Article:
GPCR/14-3-3 Signaling Pathway Assays

GPCR signal transduction is pluridimensional. In addition to well-documented G protein–dependent and β-arrestin-dependent GPCR signaling pathways, other cellular effectors are recruited to GPCRs. These proteins form signal complexes with GPCRs to elicit specific signaling cascades.  Multiple cellular effectors offer the possibility of crosstalk, fine tuning and specifically regulating GPCR signaling at multiple cascades1,2.

One of recruited proteins is a multifunctional signal adaptor protein 14-3-3. 14-3-3 proteins are ~30kDa proteins, ubiquitously expressed in eukaryotic cells, and their highest expression is found in the brain, where they make up approximately 1% of total soluble protein. In neurons, 14-3-3 proteins are present in the cytoplasm, intracellular organelles and plasma membrane. Some of the 14-3-3 isoforms are particularly enriched in synapses, presumably to regulate neurotransmission and plasticity3.   Although lacking enzymatic activity, 14-3-3 proteins bring two or more proteins together to transduce signals. What is so remarkable about 14-3-3 proteins is the number and diversity of proteins they interact with4.  Interaction partners include kinases, phosphatases, ubiquitin ligases, transcription factors, scaffold proteins, cytoskeletal proteins, and membrane proteins including GPCRs, receptor tyrosine kinases (RTKs), cytokine receptors, and ion channels5-16.  The interactions facilitate the formation of large molecular complexes that coordinate responses of multiple signaling pathways to incoming stimuli, allowing signal transduction among different cellular compartments, and carrying out a variety of physiological functions.  Not surprisingly, 14-3-3 proteins are also associated with human diseases, most notably in cancers and neurological disorders such as Alzheimer’s disease, Parkinson’s disease, spinocerebellar ataxia type 1, schizophrenia, and bipolar disorder based on evidence from both clinical and laboratory studies17-20.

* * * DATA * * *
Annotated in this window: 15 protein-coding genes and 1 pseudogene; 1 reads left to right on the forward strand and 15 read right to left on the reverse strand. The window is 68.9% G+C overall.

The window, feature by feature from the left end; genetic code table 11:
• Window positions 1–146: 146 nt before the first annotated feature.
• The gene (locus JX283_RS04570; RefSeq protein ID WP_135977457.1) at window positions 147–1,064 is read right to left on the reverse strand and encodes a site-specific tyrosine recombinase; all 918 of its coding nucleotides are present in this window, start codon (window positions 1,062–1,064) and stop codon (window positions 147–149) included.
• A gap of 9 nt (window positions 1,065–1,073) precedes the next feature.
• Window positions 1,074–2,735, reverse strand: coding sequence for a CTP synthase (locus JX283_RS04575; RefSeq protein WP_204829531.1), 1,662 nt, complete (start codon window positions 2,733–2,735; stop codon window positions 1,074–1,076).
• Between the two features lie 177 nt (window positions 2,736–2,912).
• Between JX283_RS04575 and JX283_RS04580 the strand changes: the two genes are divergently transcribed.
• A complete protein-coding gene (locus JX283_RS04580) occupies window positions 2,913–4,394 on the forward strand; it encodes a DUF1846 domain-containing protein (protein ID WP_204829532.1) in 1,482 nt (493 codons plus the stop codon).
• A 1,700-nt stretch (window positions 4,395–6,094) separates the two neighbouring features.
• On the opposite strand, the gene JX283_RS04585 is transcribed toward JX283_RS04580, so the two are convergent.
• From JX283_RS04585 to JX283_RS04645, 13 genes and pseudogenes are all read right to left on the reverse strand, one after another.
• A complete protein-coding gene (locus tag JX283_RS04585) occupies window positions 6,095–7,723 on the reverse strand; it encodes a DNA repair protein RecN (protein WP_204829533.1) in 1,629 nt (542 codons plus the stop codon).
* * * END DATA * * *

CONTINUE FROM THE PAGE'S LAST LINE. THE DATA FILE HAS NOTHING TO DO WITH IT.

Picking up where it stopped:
Although biochemical evidence shows 14-3-3 forms complexes with some GPCRs5-11, investigation of GPCR-mediated 14-3-3 signaling has been largely ignored.  Lack of ability to assess specific 14-3-3 signaling is a major reason.  Given the facts that 14-3-3 proteins are highly expressed in the brain and involved in numerous cellular processes, development of tools for pharmacologically characterizing GPCR-mediated 14-3-3 signaling is a must.  Such tools not only aid us in understanding GPCR signaling pathways but also allow us to for screen molecules modulating the 14-3-3 signaling pathway.

We have successfully demonstrated that 14-3-3 signal adaptor proteins, like G-proteins and β-arrestins, interact with GPCRs in ligand-dependent manner, and for the first time we can pharmacologically characterize GPCR-mediated 14-3-3 signaling pathways. Development of a direct measure of GPCR-mediated 14-3-3 signaling and that we can pharmacologically characterize ligands modulating this pathway opens up a new realm of previously unappreciated GPCR signal transduction. Consequently, the GPCR-mediated 14-3-3 signaling pathway provides the potential for understanding GPCR signaling pathways more deeply, as well as for the development of novel strategies that target specific GPCR signaling pathways.

GPCR_14-3-3 LinkLight Assay

Targeting specific signaling pathways is a new frontier for GPCR drug development.  Evidence21 from publications suggested that opioid-induced analgesia of the μ-opioid receptor (MOR) results from the G protein signaling, while side effects, including respiratory depression and constipation, may work through the β-arrestin signaling pathway22. Biased ligands like PZM21 that selectively trigger G-protein signaling over β -arrestin signaling open up the possibility of developing potent analgesics without harmful respiratory effects.  Indeed, in a mouse study, PZM21 showed analgesic effects without adverse effects classically observed with morphine. However, it would be overly simplistic to attribute all the side effects to the β-arrestin signaling pathway; β-arrestin knockout mice seem to have a stronger preference for morphine over saline23,24, suggesting drug addiction may not be tied to the β-arrestin signaling pathway. Very likely, there are other MOR signaling pathways we still do not know about. Thus, investigating other potential GPCR signaling mechanisms and pharmacological profiles of GPCR ligands on various signaling pathways including the 14-3-3 pathway could present new opportunities for more targeted drug development.

https://www.nature.com/articles/sigtrans201618

http://bioinvenu.com/wp-content/uploads/2017/05/Poster_GPCR_14-3-3.pdf

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